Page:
Perimeter Institute cosmologist Lee Smolin tells us that “The intuitive idea that objects influence each other because they’re in physical proximity is soon to become another of those beliefs that turn out to be wrong when we look deeper.: From his Conclusion:
The details are unimportant, especially at this early stage. But the takeaway lesson is that the intuitive idea that objects influence each other because they are close in space is soon to become another of those easy beliefs that turn out to be wrong when we look deeper. The smoothness of space is soon to become an illusion that hides a tiny and complex world of causal interactions, which do not live in space—but which rather define and create space as they create the future from the present. Lee Smolin, “Space: The Final Illusion” at Scientific American
We asked Rob Sheldon to comment:
Lee Smolin is head of the Perimeter Institute in Toronto.
He is a staunch opponent of String
He proposes that “quantum loop gravity” is the best replacement for String Theory, which will unite General Relativity with the Standard Model. Needless to say, the two groups are not on speaking terms. Along the way, Lee has become very skeptical of the Newtonian concepts of time and causality. Like Sabine, he thinks that progress in physics has stalled, but unlike Sabine he thinks it is the Newtonian metaphysics that caused it.
To explain his concerns, here’s a brief introduction to Newtonian metaphysics and Einstein’s Special Relativity that replaced it:
In Newton’s universe, the two things that exist a priori are space & time. Einstein’s Special Relativity (SR) theory characterized the universe as a lattice of meter sticks with clocks at every intersection. But then Einstein showed how it was possible to “squash” space by going very fast at nearly the speed-of-light, which simultaneously “stretched” time.
Taylor & Wheeler, in a very popular SR textbook, argue that space = speed-of-light * time, and the clocks are really just a fourth spatial dimension. T&W used an analogy of kingdom where maps used kilometers for North-South directions and miles for East-West directions, and no one realized that kilometers and miles could be inter-converted. Then all these squash-stretch transformations (known as Lorentz transforms) are really nothing more than rotations in 4-dimensions of space-time. Special Relativity just turned into a map-reading exercise.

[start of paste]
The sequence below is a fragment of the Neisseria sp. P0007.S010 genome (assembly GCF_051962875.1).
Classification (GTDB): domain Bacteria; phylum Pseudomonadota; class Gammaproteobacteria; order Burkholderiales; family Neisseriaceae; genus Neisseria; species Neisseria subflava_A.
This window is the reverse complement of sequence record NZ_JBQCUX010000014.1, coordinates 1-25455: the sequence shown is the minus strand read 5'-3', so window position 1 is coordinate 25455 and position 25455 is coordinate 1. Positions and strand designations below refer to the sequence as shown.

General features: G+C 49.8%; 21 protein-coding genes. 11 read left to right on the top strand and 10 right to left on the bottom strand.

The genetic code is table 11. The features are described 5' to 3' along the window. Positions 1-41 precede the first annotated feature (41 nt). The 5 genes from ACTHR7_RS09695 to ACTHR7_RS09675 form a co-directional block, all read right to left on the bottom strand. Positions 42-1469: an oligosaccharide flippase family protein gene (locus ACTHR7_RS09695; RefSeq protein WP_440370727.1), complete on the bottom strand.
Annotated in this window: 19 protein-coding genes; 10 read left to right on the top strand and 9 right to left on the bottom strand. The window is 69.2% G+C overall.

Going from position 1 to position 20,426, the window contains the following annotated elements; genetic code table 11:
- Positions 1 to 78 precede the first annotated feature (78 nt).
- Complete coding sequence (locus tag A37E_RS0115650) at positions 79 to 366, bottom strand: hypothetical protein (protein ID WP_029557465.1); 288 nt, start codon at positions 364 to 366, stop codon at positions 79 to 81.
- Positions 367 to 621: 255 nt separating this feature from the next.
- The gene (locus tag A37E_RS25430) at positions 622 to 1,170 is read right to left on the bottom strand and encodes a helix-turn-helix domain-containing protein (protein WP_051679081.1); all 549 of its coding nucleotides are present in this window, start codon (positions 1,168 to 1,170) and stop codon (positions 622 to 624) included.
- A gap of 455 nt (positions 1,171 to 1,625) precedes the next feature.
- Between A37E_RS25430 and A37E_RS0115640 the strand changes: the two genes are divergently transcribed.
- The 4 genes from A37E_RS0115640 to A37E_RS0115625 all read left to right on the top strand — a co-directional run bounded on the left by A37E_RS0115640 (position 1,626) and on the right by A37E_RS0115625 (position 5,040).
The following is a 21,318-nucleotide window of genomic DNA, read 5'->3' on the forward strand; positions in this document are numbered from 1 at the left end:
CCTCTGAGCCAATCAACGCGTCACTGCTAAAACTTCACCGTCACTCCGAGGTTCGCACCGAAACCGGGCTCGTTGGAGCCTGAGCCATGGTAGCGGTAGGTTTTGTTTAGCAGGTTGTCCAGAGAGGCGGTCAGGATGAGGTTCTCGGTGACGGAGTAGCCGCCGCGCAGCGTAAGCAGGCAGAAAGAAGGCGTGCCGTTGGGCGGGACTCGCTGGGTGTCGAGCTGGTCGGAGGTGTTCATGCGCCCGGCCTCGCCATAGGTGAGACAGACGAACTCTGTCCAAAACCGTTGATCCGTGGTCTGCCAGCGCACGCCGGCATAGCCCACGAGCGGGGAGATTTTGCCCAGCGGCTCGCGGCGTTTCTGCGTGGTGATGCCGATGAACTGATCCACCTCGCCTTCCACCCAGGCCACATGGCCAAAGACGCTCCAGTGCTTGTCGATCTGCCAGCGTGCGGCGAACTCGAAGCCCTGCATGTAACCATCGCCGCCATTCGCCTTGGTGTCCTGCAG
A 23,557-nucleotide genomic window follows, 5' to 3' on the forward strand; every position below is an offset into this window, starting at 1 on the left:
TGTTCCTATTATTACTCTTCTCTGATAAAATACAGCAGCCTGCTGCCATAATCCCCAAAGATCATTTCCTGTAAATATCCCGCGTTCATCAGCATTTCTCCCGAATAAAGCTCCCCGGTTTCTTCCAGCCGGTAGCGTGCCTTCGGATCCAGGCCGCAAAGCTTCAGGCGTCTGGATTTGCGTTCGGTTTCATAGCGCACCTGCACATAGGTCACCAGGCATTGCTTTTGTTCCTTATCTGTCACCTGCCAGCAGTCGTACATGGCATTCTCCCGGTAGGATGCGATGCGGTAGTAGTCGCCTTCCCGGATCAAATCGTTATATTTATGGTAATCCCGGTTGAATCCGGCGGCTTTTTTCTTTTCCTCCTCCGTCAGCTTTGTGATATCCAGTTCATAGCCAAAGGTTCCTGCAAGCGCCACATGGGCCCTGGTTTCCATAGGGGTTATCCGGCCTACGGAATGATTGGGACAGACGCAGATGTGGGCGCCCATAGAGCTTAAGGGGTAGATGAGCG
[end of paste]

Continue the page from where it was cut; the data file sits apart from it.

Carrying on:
But this Einstein view made it seem that time “just exists” the way a meter stick “just exists”. What happens tomorrow is already there, along with what happened yesterday. This is also known as “the block universe” and seemingly removes all causality. Nothing in the past determines the future.
But if there is no causality, then time doesn’t flow, ethics doesn’t have choices, and quantum wave functions don’t collapse. In short, there doesn’t seem to be a way to reconcile Einstein’s view of space-time & gravity with either quantum mechanics/dynamics or ethics or any observational science. This is the nub of the greatest mystery of modern physics: the incompatibility of gravity with the other four forces.
Smolin’s view is to treat time as fundamental, and space as an epiphenomenon. He gets back causality and gravity, but seems to lose science. He argues that he can recover science but at the cost of modifying our Newtonian metaphysics to remove space. He tries to explain this more fully in his two last books: Time Reborn: From the Crisis in Physics to the Future of the Universe (2013) and The Singular Universe and the Reality of Time: A Proposal in Natural Philosophy (2014),
Peter Woit, who—along with Sabine Hossenfelder—is my go-to-guy for no-BS theoretical physics analysis—reviewed the book that explains his “no-space” hypothesis back in 2015. He finds Singular Universe less than compelling.
What Smolin seems to have in mind here is the hypothesis that physical laws are not “timeless”, but can evolve in time, with an example the ideas about “Cosmological Natural Selection” he has worked on. One problem with this is that the question then becomes “what law describes the evolution of physical laws?”, with an answer re-introducing “timeless” laws. Smolin refer to this as the “meta-law dilemma” and devotes a chapter to it, but I don’t think he has a convincing solution…
In his essay, Smolin gives a discussion of mathematics itself which I think few mathematicians would recognize, defining it as “the study of systems of evoked relationships inspired by observations of nature”, and consisting in bulk just of elaborations of the concepts of number, geometry, algebra and logic. I started my career in physics departments, and I’m well aware of how mathematics looks from that perspective (even if you have a lot of interest in math, like I did). My experience of moving to work in math departments made clear to me that the typical ideas of physicists about what mathematics is and what mathematicians do are highly naive, with Smolin’s a good example. Peter Woit, “The Singular Universe and the Reality of Time” at Not Even Wrong
As far as I can tell, Smolin sees this as a Darwinian solution to The Multiverse Problem. I think I’d call it “The Multiphysics Solution”. I suppose this falls under the dictum, “Fight fire with fire.” My own estimation is “garbage in, garbage out.” Which is about as far as I got with his book as well as his SA essay.
Rob Sheldon is the author of Genesis: The Long Ascent
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See also: Quadrillion possible ways to rescue string theory. Rob Sheldon comments.